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Windows Phone 8.1 update release date: AT&T first to distribute, early reviews


US carrier AT&T is the first one to deliver Windows Phone 8.1 for Nokia Lumia 820 and Nokia Lumia 920 handsets.

“AT&T customers with Windows Phone devices will once again be the first to receive Windows Phone 8.1 – now available for Nokia Lumia 820 and Nokia Lumia 920 smartphones,” wrote Rick Goetter in the official AT&T blog.

“Windows Phone 8.1 for the Nokia Lumia 820 and 920 enables you to keep your favorite apps and people at the tip of your fingers with the info that matters most right at the surface. Keep your Xbox games, videos and music with you no matter where you go,” Goetter added.

The latest Windows Phone OS brings a wide range of new things to the table including personalization through Live Tiles, One Windows where a user can sync all Microsoft devices and apps, Xbox connectivity, Word Flow keyboard and Action Center for notifications management.

Windows Phone 8.1 has received rave reviews online from industry observers and technology experts.

“Finally. We’ve admired Windows Phone for years now, but the 8.1 update marks the first time that the platform actually feels… complete. With version 8.1, you can now enjoy a functional personal assistant, robust notification center, solid hardware support and a great keyboard, all of which were huge pain points that needed to be addressed a long time ago,” according to Engadget.

Follow us Users are now also offered the Spotify Windows Phone app, where they can stream music without being interrupted by ads.

However, Windows Phone 8.1 users are unable to cherry pick the apps they want to use because some companies, including Google and Dropbox, have declined to develop apps for the OS, meaning most functionality comes from Microsoft’s own apps and services.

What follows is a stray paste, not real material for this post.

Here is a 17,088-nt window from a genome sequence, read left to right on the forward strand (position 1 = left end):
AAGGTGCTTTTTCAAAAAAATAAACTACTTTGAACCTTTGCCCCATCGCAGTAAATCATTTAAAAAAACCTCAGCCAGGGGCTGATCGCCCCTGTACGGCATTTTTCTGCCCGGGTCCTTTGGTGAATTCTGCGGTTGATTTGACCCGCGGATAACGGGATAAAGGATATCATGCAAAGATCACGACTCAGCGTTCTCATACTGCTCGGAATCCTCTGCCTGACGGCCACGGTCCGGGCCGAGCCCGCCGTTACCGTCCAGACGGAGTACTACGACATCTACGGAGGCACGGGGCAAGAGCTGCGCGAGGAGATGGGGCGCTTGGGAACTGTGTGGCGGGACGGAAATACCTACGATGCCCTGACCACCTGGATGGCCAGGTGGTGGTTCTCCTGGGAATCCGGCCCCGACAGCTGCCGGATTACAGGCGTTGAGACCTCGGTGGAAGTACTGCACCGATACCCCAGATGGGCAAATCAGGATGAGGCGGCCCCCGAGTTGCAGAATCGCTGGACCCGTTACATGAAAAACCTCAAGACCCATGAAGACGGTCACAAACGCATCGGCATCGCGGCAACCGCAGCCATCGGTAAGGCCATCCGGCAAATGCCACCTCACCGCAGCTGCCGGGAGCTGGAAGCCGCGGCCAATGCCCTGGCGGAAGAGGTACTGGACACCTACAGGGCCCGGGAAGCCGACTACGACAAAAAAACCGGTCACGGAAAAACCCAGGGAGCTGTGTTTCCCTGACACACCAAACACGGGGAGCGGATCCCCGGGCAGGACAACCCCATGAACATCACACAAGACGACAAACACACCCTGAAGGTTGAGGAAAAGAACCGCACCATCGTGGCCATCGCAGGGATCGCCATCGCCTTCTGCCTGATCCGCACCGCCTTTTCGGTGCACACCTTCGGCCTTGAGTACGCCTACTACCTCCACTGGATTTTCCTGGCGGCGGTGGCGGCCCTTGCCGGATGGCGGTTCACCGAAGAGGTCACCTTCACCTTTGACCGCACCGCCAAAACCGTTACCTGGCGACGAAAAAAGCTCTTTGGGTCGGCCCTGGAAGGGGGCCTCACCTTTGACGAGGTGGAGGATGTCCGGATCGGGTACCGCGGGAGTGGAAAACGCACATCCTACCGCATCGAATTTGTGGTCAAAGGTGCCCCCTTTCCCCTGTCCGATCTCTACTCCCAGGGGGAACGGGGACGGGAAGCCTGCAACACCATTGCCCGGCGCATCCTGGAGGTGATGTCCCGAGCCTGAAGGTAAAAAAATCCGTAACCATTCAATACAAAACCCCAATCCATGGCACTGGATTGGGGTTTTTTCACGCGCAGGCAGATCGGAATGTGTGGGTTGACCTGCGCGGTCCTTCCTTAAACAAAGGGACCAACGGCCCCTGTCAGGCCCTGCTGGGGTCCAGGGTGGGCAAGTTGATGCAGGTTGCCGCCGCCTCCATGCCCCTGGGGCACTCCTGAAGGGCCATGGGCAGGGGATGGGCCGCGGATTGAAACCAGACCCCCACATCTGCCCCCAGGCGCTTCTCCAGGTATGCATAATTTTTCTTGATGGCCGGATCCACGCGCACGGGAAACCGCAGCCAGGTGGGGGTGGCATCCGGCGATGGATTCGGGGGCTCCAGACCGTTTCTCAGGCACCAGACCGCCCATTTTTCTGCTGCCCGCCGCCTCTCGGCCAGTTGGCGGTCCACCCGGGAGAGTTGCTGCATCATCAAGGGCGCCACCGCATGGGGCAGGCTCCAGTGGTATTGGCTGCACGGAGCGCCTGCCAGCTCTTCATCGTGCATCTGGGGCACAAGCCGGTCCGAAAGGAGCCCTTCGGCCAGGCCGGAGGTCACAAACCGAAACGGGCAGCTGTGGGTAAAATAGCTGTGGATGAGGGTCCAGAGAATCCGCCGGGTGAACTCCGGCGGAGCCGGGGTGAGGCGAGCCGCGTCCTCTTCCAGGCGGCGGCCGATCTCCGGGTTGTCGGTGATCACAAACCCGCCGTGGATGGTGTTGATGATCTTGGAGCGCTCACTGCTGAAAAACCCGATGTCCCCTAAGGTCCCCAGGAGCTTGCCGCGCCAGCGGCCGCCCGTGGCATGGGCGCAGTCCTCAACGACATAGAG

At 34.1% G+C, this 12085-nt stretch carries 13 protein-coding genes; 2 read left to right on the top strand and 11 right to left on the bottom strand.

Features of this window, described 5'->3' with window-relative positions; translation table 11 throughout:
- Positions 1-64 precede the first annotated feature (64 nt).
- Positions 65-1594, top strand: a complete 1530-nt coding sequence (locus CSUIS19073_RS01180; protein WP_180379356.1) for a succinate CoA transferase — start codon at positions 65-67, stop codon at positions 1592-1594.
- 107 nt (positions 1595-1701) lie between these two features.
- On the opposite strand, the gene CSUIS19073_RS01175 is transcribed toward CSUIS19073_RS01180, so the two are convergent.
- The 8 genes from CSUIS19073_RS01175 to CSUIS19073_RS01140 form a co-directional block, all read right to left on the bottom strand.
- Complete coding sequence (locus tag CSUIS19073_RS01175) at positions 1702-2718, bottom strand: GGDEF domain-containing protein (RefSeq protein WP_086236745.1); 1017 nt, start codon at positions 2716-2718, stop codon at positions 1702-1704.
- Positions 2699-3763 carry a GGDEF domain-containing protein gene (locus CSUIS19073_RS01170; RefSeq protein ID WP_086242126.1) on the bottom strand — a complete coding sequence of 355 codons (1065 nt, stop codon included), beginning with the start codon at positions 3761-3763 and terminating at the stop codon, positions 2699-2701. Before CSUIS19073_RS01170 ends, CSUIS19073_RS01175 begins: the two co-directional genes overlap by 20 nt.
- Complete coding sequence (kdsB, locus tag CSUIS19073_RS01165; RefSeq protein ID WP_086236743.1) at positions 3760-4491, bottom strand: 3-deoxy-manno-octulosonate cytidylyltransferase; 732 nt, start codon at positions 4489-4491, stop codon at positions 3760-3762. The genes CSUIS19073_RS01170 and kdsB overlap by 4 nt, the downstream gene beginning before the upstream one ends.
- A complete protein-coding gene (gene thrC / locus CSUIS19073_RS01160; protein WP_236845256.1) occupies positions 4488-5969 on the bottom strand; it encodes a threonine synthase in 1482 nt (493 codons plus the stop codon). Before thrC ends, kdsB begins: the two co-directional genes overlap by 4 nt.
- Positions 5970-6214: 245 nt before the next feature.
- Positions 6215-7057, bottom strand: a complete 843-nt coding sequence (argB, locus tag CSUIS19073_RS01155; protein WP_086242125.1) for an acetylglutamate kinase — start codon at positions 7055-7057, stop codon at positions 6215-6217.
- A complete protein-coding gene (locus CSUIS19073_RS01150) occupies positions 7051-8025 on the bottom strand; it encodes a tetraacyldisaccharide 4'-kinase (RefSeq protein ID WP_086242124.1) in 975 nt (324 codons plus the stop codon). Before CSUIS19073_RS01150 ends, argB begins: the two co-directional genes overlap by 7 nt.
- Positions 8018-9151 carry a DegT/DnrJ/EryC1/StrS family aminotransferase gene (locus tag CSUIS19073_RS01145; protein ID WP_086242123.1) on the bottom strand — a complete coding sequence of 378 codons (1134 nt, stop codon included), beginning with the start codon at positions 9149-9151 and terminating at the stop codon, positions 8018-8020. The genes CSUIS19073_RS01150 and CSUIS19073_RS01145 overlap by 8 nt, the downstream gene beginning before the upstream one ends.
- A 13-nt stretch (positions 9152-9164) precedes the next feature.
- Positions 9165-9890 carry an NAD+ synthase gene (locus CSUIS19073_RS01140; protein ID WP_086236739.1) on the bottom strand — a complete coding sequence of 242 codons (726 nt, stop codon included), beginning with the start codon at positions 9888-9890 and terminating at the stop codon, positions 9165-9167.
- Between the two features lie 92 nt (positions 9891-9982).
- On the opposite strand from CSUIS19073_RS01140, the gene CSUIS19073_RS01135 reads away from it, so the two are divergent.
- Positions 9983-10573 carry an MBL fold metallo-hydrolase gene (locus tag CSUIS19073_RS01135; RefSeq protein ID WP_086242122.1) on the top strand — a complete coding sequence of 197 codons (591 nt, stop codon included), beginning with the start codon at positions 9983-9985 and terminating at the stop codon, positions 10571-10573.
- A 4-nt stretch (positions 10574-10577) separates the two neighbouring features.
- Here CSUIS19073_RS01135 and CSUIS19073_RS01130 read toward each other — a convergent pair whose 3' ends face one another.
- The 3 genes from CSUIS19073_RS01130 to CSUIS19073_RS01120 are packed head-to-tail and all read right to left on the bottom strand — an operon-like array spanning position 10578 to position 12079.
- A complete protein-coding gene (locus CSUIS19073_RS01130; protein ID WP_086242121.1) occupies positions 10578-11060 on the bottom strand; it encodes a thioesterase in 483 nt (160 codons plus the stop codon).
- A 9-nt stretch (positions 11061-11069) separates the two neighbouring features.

“This same story is repeated for almost every app category on Windows Phone. Want to chat with your friends using Google Hangouts? Well, you can’t so you better get friendly with Skype. Want to use Google Docs? You better switch to Microsoft Office. Want to back up to Dropbox? Not a chance,” lamented Owen Williams of The Verge.

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Via tablet or smartphone, learning with MOOCs

Massive Open Online Courses — or MOOCs — are a snowballing revolution in education.

Thousands of courses from some of the world’s finest institutions are available free online, covering everything from astrophysics to the arts. For each course, students, sometimes numbering in the thousands, take part from home — where they view video lectures, take tests, and submit essays through a Web interface. It’s a digital classroom with no actual “room,” and where you can study more or less when you like.

Nowadays, of course, your smartphone means you can also study when you’re on the move.



Free on iOS and Android

Coursera’s free iOS and Android app is perhaps the very best way to take part in a MOOC through a phone or tablet — maybe during your commute to work or your lunch break. The app gives you limited access to Coursera’s list of available courses as well as any you have already signed up for.